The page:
A call has been made for amendments to the Cooperatives Societies Act to reduce the number of persons required to form a co-operative and for the creation of “administrative hubs” to help co-operatives maximise on their investments.
A co-operative involves mutual assistance towards a common goal such as a farm, business or other organisation owned and run jointly by its members who share the benefits or profits.
In making his contribution to the 2021 Budget debate held in the Upper House of Parliament, Farmers’ representative, Senator Roderick St. Clair presented a scenario of some of the challenges faced by individuals wishing to form cooperatives but cannot because they do not have enough persons to meet the “11-member or so” requirement.
Explaining the gravity of the situation in an interview with THE NEW TODAY last week Monday, Sen. St. Clair said that these persons “would have to go and find others who may not (necessarily) share the same interests in the business,” which he indicated often times leads to “disharmony.”
“If you have a cooperative that has eight persons and some people are not pulling their weight, at the end of the day they would benefit the same because they are a part of the cooperative…leading to disharmony…at the end of the day, they are a part of the co-operative and they have to benefit equally as those who are working hard…
“…If you can reduce the numbers required to form a cooperative to about three or four (persons)…it would be easier for them (the cooperatives),” he said, adding that “the chances for disharmony would (also) be greatly reduced.”
Sen. St. Clair is also advocating for the formation of “administrative hubs to provide administrative, marketing and other services to cooperatives,” as a circumvention to assist those who may not be so business-orientated.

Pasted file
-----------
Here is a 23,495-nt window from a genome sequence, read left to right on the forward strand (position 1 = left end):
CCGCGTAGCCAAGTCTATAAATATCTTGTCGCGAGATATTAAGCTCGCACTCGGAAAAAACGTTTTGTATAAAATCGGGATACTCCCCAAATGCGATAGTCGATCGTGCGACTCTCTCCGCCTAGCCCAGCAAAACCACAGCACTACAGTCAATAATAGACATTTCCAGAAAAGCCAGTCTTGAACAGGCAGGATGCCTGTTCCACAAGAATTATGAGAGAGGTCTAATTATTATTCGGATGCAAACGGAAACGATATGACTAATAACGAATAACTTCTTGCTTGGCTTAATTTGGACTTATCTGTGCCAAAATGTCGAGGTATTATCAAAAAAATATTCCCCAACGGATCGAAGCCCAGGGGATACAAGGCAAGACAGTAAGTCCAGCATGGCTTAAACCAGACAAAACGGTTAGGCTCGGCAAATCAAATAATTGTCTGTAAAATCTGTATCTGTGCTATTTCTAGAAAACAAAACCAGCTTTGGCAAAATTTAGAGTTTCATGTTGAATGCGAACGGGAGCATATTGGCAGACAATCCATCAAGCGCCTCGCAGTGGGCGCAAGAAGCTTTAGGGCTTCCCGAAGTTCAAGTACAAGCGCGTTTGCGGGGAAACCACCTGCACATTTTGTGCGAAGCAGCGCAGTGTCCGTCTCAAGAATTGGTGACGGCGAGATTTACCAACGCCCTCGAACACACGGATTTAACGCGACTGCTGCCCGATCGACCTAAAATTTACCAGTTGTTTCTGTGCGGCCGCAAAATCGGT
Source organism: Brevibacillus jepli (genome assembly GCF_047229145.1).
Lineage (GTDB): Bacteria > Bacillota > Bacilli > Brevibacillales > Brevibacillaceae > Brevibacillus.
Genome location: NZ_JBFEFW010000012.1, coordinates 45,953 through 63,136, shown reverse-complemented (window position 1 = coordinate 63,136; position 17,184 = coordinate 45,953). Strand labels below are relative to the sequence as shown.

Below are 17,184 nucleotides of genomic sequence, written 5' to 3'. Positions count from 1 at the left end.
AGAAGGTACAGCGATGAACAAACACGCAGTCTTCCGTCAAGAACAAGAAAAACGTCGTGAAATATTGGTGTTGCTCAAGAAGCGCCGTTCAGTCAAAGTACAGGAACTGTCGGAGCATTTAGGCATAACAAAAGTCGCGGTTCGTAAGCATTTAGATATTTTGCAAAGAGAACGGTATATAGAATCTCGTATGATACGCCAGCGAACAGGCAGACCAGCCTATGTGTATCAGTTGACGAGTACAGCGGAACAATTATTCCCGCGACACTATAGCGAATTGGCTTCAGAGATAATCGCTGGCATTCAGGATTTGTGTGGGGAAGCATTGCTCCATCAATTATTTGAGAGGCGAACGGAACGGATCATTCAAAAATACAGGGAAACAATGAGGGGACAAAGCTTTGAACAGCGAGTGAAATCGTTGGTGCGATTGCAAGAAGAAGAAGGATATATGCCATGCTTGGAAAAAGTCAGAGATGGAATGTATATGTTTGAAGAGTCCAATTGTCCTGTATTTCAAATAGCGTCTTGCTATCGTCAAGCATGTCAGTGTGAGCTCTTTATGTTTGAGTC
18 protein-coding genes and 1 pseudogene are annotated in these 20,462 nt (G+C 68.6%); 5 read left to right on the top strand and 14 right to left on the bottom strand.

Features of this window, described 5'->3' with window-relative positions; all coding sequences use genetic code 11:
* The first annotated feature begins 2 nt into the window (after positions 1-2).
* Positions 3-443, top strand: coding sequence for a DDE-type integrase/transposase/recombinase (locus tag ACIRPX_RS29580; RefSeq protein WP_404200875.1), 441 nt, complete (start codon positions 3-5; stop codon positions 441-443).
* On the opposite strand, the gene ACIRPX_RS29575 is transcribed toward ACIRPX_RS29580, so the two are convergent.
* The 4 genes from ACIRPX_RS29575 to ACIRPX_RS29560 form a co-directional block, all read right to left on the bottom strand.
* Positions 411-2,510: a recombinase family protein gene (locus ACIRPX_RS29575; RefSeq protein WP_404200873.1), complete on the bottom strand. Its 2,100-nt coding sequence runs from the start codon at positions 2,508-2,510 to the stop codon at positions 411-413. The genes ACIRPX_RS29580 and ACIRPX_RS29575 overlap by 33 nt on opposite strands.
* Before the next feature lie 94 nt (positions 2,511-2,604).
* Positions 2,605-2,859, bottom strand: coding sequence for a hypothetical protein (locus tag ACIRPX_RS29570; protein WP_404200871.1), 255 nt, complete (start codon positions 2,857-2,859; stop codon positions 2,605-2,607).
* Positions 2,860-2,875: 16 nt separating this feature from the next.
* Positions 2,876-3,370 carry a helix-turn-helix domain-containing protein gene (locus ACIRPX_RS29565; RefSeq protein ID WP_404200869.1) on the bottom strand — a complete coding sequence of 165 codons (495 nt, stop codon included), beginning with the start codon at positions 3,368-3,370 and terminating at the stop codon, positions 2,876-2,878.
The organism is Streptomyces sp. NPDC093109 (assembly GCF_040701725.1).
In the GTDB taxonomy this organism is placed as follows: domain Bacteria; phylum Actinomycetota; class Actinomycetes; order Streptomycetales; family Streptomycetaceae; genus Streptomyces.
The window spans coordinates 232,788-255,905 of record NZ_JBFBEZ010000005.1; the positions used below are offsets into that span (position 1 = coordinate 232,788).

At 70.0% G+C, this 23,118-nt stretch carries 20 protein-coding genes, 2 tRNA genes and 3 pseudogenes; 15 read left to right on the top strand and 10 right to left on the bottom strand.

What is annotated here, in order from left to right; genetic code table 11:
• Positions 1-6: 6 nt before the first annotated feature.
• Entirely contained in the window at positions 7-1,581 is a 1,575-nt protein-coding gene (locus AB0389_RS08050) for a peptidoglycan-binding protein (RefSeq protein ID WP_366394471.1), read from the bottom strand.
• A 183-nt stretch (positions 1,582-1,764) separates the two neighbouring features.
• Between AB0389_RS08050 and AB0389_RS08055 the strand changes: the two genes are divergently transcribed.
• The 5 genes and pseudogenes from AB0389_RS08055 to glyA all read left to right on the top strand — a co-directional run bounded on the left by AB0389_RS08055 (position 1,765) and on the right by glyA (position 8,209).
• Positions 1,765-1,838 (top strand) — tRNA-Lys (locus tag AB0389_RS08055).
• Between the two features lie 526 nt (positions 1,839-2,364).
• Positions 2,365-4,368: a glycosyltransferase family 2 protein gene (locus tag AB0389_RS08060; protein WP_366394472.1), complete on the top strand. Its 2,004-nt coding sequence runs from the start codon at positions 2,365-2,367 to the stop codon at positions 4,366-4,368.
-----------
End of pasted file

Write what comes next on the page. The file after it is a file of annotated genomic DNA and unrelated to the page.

“And that is the approach to the whole thing,” he said, noting that “a lot of times these small cooperatives don’t know how to keep their books…but they know how to make the products…the members bring a skill to production or to service.”
St. Clair’s ideas were supported by Private Sector Representative, Sen. Christopher De Allie who cited need for changes to be made to the legislation to be done in the shortest order.
“If we want to talk about agriculture playing this pivotal role in relation to food security and giving families an opportunity to earn revenue and get some financial security on their side…we must address the issue of cooperatives and I put that to my colleagues on the other side and that’s an amendment we need to come to this Parliament quickly to get adjusted so we can facilitate the sizing of these cooperatives,” De Allie told Parliament in his contribution to the budget debate.
“For years I wondered why cooperatives don’t work in Grenada…a lot of cooperatives have started and failed. There are a few around now that working primarily led by women…but when I heard the Senator for Agriculture mention about the size of the co-operatives and the fact that the legislation doesn’t cater for small ones with like four (members) and so on, I said ah, here is a bottleneck.
So, Mr President, I think that we have to push that and we have to push that fast,” De Allie added.